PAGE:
He has also performed and recorded with Thomas Mapfumo. “Lion Songs” is not just a biography, it testifies to the way music can unlock the secrets of history, society and the human spirit. Zimbabwe’s story is by turns inspiring and heartbreaking. Mapfumo’s life and art, so elegantly told here, can be felt and understood in this book as never before.

In this 2015 publication, Thomas Mapfumo, the Lion of Zimbabwe, stands beside FelaKuti, YoussouN’Dour and Franco as one of Africa’s greatest and most consequential composer/bandleaders. For over 40 years, he has merged ancient African traditions — especially that of the sacred, metal-pronged Shona mbira — into the currents of international music, from rock to reggae to rap.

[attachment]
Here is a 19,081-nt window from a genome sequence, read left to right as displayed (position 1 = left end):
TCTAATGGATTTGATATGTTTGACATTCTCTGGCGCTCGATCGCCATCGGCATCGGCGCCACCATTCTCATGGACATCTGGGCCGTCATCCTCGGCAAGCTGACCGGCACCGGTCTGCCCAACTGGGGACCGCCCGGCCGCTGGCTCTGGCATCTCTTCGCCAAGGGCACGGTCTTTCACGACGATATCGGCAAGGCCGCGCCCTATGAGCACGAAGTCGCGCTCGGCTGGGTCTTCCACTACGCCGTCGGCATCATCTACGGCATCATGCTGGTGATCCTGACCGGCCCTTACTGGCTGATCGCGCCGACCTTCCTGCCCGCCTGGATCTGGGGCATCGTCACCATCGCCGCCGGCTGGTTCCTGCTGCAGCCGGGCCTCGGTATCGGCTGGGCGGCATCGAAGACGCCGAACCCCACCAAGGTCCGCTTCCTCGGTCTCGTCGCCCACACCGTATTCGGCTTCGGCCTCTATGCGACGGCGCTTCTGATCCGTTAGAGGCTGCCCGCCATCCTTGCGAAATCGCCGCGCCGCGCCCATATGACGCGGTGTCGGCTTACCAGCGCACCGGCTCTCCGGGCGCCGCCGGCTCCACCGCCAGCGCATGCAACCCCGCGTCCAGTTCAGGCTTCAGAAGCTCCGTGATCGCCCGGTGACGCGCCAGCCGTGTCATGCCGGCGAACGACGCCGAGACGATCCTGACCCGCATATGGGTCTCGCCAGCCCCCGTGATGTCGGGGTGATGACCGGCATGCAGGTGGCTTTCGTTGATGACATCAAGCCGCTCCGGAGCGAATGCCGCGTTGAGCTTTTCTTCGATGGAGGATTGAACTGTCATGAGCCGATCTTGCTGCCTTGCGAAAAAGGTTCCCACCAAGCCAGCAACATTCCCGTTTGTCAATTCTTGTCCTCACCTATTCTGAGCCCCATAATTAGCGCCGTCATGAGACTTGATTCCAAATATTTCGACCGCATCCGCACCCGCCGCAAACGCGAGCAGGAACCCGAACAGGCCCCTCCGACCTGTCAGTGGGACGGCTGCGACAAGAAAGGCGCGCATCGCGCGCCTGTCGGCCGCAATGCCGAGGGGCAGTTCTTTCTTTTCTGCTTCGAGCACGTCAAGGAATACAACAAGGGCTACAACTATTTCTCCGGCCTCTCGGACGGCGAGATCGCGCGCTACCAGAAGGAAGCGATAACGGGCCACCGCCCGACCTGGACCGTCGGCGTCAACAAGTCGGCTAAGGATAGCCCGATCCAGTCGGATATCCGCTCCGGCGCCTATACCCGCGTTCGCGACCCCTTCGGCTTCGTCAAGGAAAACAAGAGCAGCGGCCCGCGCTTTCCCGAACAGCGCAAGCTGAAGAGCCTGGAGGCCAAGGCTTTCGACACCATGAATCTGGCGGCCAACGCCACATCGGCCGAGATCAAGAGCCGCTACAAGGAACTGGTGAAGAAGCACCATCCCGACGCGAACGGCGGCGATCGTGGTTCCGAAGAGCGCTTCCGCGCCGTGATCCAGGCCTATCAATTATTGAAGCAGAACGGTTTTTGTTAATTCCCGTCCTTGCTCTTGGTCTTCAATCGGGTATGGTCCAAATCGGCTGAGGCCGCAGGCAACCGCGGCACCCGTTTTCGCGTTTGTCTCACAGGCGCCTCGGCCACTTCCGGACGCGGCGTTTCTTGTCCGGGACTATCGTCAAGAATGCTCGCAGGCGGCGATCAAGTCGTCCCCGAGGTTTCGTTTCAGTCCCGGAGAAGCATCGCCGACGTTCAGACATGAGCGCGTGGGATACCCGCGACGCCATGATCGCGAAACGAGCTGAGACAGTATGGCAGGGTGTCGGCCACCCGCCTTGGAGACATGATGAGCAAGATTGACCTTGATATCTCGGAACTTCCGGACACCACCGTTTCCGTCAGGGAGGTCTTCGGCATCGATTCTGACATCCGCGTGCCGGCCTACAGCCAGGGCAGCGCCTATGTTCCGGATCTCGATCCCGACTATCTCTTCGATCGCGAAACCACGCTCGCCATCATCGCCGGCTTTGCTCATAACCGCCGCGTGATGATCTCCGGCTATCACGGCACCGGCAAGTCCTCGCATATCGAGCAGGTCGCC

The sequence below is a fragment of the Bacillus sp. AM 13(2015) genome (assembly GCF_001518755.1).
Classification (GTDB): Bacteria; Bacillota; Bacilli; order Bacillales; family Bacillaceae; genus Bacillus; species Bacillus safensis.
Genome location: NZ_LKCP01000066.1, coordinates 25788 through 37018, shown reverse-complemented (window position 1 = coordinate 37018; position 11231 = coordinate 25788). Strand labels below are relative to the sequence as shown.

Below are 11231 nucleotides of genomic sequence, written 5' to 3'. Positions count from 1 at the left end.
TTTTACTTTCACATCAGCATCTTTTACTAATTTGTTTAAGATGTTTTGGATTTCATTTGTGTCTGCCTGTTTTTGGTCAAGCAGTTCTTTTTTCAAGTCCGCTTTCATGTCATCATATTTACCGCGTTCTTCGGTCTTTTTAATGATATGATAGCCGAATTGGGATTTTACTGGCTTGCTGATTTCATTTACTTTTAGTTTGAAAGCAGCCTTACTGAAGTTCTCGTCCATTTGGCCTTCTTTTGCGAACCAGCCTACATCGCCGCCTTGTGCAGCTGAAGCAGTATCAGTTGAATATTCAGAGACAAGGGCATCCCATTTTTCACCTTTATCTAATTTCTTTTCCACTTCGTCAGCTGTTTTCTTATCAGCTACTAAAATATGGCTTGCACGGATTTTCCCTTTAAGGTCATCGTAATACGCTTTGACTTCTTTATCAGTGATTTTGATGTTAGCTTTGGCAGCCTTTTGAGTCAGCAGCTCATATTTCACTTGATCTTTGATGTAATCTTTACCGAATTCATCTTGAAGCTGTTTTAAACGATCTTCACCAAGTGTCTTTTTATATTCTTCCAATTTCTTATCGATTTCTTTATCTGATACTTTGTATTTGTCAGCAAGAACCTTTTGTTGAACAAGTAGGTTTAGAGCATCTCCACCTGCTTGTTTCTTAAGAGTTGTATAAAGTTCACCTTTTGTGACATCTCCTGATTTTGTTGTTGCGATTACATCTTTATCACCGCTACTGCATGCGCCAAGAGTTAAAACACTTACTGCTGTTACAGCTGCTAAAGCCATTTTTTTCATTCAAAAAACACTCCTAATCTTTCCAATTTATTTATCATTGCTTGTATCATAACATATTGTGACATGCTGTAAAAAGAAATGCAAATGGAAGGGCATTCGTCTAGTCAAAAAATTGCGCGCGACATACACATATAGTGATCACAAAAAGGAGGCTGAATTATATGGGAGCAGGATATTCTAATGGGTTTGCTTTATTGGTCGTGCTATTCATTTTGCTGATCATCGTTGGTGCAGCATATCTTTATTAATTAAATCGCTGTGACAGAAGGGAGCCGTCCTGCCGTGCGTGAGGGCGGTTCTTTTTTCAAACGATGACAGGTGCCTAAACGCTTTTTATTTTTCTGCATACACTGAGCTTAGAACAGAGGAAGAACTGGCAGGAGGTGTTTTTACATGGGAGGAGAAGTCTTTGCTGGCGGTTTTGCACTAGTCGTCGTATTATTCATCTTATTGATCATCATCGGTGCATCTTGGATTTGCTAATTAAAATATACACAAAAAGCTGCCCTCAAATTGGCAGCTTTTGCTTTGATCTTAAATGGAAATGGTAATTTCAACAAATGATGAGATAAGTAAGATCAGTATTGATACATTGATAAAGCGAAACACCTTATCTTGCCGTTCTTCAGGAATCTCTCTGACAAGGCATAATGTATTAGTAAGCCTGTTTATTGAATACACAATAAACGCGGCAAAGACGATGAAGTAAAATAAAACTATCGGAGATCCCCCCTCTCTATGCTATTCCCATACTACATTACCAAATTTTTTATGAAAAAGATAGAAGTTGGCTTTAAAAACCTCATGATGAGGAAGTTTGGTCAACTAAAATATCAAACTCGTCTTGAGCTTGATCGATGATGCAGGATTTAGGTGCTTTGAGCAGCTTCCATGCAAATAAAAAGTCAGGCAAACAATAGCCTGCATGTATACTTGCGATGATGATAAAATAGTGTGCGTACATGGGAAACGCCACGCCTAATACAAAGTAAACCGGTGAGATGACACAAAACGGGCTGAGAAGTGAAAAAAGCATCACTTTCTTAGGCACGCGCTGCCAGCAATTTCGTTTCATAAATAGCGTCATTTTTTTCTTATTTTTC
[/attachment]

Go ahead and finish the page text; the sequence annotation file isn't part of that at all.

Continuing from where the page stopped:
The book also outlines that Mapfumo rose to prominence in Rhodesia during the war of liberation from white oppression of the black masses. The music identified with the political climate of the time. Thomas championed the plight of the rural masses by singing protest songs which criticised the Smith regime.

“Hokoyo” released by Teal Record Company in 1977 sent shock waves throughout the country, while “Pfumvu Paruzeva” released the following year depicted the deplorable plight of the rural people who were facing the cruel hands of white soldiers at a time when freedom fighters were in battle with Ian Smith’s soldiers all over Zimbabwe.